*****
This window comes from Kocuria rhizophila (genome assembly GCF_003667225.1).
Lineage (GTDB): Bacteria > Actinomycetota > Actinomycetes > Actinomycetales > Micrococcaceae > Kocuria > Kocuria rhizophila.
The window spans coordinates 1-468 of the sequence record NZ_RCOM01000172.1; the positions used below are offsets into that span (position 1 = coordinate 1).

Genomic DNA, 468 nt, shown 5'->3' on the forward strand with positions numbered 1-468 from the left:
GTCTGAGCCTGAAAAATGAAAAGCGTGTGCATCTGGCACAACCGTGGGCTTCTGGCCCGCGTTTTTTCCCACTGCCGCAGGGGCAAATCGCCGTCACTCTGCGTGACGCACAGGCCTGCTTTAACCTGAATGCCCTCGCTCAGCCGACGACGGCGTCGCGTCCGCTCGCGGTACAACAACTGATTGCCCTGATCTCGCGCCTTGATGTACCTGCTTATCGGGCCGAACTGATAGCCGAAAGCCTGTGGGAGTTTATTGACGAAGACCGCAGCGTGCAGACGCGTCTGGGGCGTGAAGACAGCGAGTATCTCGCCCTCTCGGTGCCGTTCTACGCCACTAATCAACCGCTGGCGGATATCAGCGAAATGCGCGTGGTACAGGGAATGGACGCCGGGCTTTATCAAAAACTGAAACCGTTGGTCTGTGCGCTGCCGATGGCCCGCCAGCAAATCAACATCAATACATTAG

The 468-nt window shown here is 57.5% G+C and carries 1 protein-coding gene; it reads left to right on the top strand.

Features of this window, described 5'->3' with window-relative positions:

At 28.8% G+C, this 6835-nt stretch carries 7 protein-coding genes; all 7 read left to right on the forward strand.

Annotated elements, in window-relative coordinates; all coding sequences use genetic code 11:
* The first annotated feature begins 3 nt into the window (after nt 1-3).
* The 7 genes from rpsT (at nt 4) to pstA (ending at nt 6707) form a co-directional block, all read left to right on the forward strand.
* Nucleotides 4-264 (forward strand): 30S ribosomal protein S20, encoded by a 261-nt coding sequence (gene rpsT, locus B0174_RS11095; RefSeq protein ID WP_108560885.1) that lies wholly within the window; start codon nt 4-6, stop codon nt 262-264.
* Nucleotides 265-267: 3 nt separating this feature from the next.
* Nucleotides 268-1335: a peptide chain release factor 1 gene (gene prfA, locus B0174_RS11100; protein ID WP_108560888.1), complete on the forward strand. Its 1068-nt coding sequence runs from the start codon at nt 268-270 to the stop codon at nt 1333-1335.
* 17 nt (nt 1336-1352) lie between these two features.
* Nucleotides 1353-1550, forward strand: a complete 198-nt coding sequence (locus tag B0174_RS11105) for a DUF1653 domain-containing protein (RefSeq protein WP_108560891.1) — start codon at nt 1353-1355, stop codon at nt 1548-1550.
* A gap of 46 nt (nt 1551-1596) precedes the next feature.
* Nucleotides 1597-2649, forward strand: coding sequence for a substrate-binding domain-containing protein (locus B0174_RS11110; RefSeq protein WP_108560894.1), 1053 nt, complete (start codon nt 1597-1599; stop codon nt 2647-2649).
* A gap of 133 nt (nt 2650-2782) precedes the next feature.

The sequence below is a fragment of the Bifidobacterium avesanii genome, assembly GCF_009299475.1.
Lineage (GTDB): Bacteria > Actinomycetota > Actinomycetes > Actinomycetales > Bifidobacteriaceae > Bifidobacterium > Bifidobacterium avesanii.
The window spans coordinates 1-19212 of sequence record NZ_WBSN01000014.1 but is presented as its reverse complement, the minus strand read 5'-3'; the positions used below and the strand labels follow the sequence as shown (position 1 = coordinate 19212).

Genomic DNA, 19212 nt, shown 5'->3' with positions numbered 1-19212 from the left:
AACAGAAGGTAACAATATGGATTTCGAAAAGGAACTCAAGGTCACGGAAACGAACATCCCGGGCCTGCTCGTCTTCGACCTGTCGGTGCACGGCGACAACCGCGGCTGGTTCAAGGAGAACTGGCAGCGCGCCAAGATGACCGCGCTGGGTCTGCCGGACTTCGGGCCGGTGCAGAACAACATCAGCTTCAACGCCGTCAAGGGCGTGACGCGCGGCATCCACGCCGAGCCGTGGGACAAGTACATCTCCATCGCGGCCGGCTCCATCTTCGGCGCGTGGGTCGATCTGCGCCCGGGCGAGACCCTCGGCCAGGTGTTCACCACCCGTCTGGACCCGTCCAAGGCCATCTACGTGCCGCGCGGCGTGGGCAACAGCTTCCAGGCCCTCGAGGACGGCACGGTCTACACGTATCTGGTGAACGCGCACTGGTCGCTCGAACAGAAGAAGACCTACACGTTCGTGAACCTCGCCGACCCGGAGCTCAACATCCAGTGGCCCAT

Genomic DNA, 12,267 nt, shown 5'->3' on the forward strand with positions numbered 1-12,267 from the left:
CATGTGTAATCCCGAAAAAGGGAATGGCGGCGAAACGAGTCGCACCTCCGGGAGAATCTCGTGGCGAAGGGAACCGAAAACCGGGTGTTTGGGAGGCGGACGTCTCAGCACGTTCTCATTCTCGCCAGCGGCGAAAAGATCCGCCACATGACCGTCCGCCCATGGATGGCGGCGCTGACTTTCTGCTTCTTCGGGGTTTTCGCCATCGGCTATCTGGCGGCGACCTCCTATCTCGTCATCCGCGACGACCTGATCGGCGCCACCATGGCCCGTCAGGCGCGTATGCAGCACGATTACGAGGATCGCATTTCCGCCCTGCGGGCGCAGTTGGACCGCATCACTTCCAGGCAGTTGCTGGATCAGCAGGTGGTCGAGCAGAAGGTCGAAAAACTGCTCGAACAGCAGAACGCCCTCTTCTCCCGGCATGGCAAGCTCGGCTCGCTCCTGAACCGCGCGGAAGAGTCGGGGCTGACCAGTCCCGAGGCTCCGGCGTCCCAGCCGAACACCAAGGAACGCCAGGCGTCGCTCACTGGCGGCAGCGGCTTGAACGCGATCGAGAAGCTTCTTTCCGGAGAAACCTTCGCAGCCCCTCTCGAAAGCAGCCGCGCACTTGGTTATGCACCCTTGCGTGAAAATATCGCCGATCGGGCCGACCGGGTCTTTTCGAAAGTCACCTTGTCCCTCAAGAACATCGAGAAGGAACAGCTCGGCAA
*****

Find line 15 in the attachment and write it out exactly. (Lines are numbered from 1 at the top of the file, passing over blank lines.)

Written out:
* 17 nt (nt 1336-1352) lie between these two features.